September 21, 2023

Dog with really bad Cushing's disease wounds

Eden goes to the vet for the ACTH Stim Test.

This is another multi-hour test where they inject her with a medication then measure the cortisol level in her blood over time.

A skin sample is taken for biopsy at Eden’s lower back. The goal is to confirm that this really is Calcinosis Cutis and no other conditions on the skin. We are waiting for results.

Baseline cortisol is 2. Through the therapeutic monitoring, cortisol went to 3.3. Recommendation is to stay on the current dosage of Vetoryl 30mg 2 per day.

Vet also recommends Milk Thistle. We purchase this but after first dose, Eden has an extremely runny stool so we stopped it for now until we see another firmer poop.

Dog with healing Cushing's disease wounds

September 22, 2023

Eden goes to the vet to have her sores cleaned, dressed, and lasered. Look how much better they all look after a treatment.

Kim is getting home from her trip on September 25 and can start helping Jason with Eden’s care.

October 2023 to November 2023

Eden is slowing healing. She’s becoming more playful. Her water consumption is returning to normal. Her hair is growing back.

We continue weekly laser treatments. We start using some coconut oil and aloe vera to bring moisture to her skin as it heals. These products also help break up the scabs and calcium deposits. Plus, they are safe for her to lick.

We keep doing 50/50 homemade and kibble. The homemade food smells disgusting (it’s the organ meat!). Our dogs love it.

Eden gets an overgrowth of yeast in her ear—we treat that. We back off on the probiotics and the kefir.

Eden’s hair has nearly fully grown back by the end of November 2023.

December 2023

We get back to a normal routine. Eden enjoys family visits. Kim never leaves her even for an overnight (we are trying to reduce her stress).

The vet isn’t pushing us for another blood test. We are leaving this “as needed” and keeping in touch with anything that comes up.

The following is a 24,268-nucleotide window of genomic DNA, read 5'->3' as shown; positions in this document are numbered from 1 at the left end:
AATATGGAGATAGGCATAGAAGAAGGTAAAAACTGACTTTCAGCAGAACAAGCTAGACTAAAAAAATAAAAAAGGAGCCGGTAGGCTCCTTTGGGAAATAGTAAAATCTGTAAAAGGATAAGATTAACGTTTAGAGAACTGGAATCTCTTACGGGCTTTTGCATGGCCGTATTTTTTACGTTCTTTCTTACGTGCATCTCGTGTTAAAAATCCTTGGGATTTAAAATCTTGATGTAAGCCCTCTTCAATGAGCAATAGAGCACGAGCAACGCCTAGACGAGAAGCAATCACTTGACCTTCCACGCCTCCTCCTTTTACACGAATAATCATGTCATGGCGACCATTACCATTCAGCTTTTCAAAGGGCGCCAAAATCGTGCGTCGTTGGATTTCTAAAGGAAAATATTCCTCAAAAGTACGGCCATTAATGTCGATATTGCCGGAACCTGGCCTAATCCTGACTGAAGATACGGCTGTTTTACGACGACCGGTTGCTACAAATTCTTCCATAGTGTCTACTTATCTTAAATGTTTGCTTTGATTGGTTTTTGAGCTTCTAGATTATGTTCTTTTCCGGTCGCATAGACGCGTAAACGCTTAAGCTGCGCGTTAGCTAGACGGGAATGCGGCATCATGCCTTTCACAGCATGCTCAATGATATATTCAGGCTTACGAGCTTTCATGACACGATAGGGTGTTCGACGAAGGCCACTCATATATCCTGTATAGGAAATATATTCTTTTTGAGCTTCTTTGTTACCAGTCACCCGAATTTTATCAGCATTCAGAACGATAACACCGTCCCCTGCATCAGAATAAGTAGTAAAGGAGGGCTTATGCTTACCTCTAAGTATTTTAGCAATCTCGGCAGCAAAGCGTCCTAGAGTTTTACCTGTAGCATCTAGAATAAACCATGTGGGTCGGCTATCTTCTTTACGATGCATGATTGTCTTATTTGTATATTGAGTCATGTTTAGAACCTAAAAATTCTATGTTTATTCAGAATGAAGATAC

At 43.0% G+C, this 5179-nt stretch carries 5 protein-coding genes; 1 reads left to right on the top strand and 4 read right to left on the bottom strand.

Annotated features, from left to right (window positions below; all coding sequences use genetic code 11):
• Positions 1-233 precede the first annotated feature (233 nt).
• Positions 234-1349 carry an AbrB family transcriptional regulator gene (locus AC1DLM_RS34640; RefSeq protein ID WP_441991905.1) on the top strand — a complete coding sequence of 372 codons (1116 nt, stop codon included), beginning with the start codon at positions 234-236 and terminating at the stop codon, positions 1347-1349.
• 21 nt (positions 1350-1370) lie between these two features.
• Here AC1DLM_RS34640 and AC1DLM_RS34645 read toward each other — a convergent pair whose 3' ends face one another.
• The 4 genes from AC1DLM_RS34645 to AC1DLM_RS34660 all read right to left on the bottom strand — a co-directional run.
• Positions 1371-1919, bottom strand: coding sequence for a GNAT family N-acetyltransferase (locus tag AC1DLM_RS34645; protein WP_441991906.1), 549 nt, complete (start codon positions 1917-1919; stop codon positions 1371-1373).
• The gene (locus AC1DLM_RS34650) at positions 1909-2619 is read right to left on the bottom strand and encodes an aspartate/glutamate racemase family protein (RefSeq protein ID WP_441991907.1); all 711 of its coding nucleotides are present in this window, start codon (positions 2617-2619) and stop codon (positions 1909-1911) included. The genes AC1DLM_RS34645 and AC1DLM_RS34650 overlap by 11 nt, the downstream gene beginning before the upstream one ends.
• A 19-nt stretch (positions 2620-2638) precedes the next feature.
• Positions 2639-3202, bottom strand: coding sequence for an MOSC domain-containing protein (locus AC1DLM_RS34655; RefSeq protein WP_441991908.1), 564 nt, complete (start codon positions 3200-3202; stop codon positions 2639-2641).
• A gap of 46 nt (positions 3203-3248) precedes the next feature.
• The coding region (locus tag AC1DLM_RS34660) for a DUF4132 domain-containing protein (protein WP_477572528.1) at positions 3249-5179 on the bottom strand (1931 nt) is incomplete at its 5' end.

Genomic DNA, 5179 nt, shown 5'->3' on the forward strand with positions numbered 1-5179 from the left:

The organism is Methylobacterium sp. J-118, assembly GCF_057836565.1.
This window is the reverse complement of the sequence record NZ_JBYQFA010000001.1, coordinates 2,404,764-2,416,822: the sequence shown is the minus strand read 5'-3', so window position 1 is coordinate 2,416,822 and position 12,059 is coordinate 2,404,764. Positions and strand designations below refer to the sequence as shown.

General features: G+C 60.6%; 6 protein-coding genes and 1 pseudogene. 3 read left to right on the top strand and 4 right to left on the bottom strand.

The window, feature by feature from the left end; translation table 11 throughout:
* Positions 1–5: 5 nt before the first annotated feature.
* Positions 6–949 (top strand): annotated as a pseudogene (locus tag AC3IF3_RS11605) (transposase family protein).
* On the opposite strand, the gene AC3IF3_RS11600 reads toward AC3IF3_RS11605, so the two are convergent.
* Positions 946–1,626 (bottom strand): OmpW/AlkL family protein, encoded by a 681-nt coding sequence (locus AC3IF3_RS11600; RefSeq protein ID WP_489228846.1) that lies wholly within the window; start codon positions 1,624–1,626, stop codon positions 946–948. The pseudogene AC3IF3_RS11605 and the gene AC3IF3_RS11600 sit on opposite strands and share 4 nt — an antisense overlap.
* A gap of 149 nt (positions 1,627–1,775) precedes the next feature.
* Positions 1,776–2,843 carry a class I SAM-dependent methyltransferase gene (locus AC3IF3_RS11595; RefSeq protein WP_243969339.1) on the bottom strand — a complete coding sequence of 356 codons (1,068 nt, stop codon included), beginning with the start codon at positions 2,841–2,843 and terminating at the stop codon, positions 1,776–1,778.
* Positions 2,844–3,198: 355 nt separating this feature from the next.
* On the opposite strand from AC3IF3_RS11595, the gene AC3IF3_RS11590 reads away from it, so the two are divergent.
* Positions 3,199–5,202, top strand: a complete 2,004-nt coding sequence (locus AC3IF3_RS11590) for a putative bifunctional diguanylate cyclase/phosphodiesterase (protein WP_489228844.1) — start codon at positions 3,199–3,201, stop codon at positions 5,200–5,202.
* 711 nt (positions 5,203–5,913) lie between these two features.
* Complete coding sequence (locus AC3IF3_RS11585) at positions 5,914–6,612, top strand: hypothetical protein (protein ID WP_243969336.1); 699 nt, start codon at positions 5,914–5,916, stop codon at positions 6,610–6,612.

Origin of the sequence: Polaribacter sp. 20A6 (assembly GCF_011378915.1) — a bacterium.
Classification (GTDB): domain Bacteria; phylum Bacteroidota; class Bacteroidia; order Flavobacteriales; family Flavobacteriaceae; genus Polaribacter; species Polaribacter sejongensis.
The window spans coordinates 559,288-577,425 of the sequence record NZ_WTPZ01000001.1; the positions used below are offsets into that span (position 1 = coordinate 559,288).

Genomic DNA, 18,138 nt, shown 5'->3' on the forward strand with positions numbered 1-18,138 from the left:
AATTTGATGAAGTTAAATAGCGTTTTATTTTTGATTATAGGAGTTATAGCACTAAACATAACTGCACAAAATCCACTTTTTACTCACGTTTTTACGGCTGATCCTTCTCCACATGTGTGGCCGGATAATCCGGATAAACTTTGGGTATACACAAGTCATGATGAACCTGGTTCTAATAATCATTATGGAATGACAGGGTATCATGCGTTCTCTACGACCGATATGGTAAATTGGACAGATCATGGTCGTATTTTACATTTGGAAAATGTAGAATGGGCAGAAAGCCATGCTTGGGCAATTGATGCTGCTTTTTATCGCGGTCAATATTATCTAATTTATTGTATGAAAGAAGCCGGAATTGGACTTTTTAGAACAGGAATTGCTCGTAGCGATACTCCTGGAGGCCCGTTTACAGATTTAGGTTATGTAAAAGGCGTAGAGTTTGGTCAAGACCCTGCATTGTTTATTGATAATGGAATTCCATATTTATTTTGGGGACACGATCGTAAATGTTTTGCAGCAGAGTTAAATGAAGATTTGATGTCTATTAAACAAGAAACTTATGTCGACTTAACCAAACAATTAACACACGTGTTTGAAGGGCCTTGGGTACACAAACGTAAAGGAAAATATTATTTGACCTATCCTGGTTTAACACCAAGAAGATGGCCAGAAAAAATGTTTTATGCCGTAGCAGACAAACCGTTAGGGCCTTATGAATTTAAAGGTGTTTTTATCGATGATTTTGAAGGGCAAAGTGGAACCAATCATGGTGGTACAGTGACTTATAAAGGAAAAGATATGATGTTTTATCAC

January 2024

Eden has one persistent wound that just will not heal. We know that it is the calcium based on the scent. She also develops another ear issue, this time an infection.

She seems generally “hungrier”.

We take Eden back to the vet to discuss options. We go over natural treatments we can try. We talk about upping the Vetoryl. We talk about repeating the stim test. Kim and Jason think this is just too stressful for her. We won’t need numbers, we can tell based on her feelings.

Eden loses 1.5 pounds between October and January. Kim’s concerned the homemade food isn’t nutritionally complete.

The vet encourages us to go all-in on homemade, maybe raw, unprocessed dog food.

We add a new supplement to her diet (Subdue Liver Fire). We get a plan to start making all her food (and her sister’s because, that’s only fair).

Today and Beyond

It’s been a journey. We doubted ourselves, we doubted our vet. We scoured the internet for anyone we could pay with experience. We read all the forums. We bought dog food cookbooks.

We’re starting something new this month—doubling down on what we can do that isn’t medical intervention—to try to boost Eden even more.

We’re worried about some travel in March 2024 where we will both be away from Eden (Kim hasn’t been away from Eden at all since she got back in September).

We’ll see what happens next. I’ll keep this post updated for other people to return to.

I’m Here to Help

If you or a friend or family member or someone on the internet is dealing with the early stages of a Cushing’s diagnosis, please send them my way. I can share what we have done, what was helpful. What was unhelpful. What we considered doing. What products worked best. Which were a waste of our time.

Sending all my love and support to anyone out there with a sick fur baby just trying to do right by them.

~ Kim